Anonymous submission to North Shore
Now more than ever, this is the time to question what our relationships would look like if we really lived our values.
This is a time when many people can no longer ignore the alienation they live, from their communities, from each other, and even from themselves.
In the COVID-19 climate, people are increasingly participating in building networks of care and mutual aid. These networks are a circulatory system throughout the body of society, interconnecting us for our individual and collective survival. Survival in the context of a new disease.
But the capitalist and colonial devastations, which empowered this new virus and which are central to its destructiveness, have long been disintegrating our social body and the planet, isolating us in nuclear families and small consumer units, and relegating care-work to the context of violent institutions. So much so in fact that the circulatory system of interconnectedness some people are building these days, for the most part, doesn’t already exist. Even though the need isn’t new. There is no community for people defined outside of it, whether from exclusions related to disability, prisons, legal status, age or anything else. Not everyone gets to be part of the social body— not everyone has access to the blood.
This active community cooperation among people of various political stripes, limited as it may be (and scaffolded by corporate and data-mining digital “social networks”) is sometimes beyond what so many of us have actually been living in our humble humdrum quests of getting from one day to the next. But even this is still only a shadow of a truly radical possibility.
So many of us forget, both under “normal” circumstances and in times of “crisis”, the power we do have to structure our lives the way we want, despite the costs of this resistance. And we forget the costs of doing what we’re supposed to do when amatonormative institutions of monogamy and homonormativity offer us promises of legitimacy. Even when the cost is our collective survival.
We need to share the blood.
We forget that solidarity is ongoing and relational: showing up for each other day by day, and not just in scattered moments of crowded streets. Solidarity is relationship. It begins with caring whether and how we all live and die, but possibilities for relationship are vast. Who is part of this “all”? And what do these relationships look like? Why? What do we want them to be? And how can we make that happen, together?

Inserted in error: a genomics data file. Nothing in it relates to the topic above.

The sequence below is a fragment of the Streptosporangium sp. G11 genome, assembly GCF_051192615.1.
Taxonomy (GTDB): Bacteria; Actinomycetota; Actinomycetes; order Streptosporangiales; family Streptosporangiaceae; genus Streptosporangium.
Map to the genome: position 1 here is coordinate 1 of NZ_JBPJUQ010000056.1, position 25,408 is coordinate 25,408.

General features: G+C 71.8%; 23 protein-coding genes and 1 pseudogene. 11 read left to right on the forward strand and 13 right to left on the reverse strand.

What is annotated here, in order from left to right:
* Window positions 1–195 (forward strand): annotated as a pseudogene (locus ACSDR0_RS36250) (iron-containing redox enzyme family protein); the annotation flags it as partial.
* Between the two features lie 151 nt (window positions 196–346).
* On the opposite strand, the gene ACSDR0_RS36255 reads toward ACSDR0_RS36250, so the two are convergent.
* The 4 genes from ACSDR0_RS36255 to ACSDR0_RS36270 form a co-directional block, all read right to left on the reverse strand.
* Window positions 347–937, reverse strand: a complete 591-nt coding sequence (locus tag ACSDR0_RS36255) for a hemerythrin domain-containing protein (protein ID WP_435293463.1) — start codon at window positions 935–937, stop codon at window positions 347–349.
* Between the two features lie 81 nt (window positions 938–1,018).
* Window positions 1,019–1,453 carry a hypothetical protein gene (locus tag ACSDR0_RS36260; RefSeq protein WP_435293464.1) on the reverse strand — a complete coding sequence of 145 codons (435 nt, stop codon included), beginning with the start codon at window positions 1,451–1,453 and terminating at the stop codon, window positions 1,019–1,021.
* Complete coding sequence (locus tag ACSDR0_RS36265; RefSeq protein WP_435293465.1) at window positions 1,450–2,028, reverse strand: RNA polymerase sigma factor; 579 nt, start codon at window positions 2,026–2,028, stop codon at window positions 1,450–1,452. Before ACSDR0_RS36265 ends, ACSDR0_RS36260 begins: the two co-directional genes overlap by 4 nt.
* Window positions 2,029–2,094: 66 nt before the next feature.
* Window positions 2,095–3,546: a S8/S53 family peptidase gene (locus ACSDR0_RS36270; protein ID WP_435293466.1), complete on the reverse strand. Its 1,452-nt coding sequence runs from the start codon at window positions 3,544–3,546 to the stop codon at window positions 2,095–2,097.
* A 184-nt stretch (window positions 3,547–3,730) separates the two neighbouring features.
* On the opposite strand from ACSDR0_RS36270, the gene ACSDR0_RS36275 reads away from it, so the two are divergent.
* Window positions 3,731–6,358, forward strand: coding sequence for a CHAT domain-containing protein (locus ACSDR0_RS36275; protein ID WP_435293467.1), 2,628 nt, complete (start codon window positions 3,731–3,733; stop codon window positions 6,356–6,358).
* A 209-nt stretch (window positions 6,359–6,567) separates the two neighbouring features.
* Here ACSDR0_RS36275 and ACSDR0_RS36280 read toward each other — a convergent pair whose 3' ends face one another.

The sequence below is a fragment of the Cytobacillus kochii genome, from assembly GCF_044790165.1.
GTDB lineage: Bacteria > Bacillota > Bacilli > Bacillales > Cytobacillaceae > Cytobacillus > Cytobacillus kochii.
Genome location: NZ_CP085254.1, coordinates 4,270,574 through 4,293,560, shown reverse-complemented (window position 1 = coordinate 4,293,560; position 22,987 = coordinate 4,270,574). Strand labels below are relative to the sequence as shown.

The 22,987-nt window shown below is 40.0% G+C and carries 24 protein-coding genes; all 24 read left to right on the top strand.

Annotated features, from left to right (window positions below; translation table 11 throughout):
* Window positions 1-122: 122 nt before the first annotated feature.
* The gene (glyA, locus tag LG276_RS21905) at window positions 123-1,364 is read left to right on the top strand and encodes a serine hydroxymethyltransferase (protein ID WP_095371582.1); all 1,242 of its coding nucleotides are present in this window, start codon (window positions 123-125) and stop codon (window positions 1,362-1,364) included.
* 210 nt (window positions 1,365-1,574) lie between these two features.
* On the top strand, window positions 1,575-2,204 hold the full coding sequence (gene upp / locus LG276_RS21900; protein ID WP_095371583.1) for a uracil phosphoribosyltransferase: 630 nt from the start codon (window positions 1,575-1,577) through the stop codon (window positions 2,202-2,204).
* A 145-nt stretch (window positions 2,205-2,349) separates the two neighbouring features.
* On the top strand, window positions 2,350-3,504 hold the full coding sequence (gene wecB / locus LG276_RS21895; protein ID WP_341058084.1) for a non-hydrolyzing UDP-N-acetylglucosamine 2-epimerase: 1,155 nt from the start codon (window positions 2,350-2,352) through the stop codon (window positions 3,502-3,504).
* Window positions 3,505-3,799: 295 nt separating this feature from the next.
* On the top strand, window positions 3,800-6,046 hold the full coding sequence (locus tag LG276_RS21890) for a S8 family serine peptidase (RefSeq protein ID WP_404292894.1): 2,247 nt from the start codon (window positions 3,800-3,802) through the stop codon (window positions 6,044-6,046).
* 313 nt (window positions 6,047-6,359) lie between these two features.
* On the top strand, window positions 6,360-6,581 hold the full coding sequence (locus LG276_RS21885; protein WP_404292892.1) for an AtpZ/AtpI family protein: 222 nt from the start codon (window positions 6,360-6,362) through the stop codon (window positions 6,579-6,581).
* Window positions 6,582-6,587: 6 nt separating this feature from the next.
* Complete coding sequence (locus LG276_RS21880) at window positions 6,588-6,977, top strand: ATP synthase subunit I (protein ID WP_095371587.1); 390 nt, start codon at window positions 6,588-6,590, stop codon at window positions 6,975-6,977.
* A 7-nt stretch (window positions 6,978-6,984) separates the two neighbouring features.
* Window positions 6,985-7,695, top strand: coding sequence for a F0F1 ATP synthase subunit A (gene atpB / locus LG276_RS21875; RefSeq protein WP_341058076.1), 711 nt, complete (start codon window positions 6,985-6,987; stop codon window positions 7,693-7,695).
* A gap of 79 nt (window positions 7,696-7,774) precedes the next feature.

Times of upheaval and uncertainty always carry the hope of new possibilities. As we struggle through these days, together and alone, I hope we heed the call to reassess and imagine radical potential for collaborative community: are we living our values in how we relate to each other? What would our lives and communities look like if we did?
What would our relationships look like if we lived our anarchistic values in our mundane, daily interactions?
Solidarity is relationship. Relationship is political.
For all the limitations and failings of online communications, the digitisation of certain community spaces has opened possibilities (if only temporary) for connecting with communities in new ways. Possibilities for discovering what other people are doing and how.
Detroit is easily visible from Windsor’s waterfront. But connecting with the beating heart of Detroit’s relationship anarchist community would normally require physically crossing nation states’ violently policed borders. It doesn’t right now.
The RAD UnConference on May 21st-24th 2020 is going online (with some participation from this side of the river). It’s a space to consider the question of anarchist praxis through relationship. Press Release: https://docs.google.com/document/d/11b9gihCsBae8bakh5zPuD8vb33N499qJh_G4UHFFo1c/edit?usp=sharing.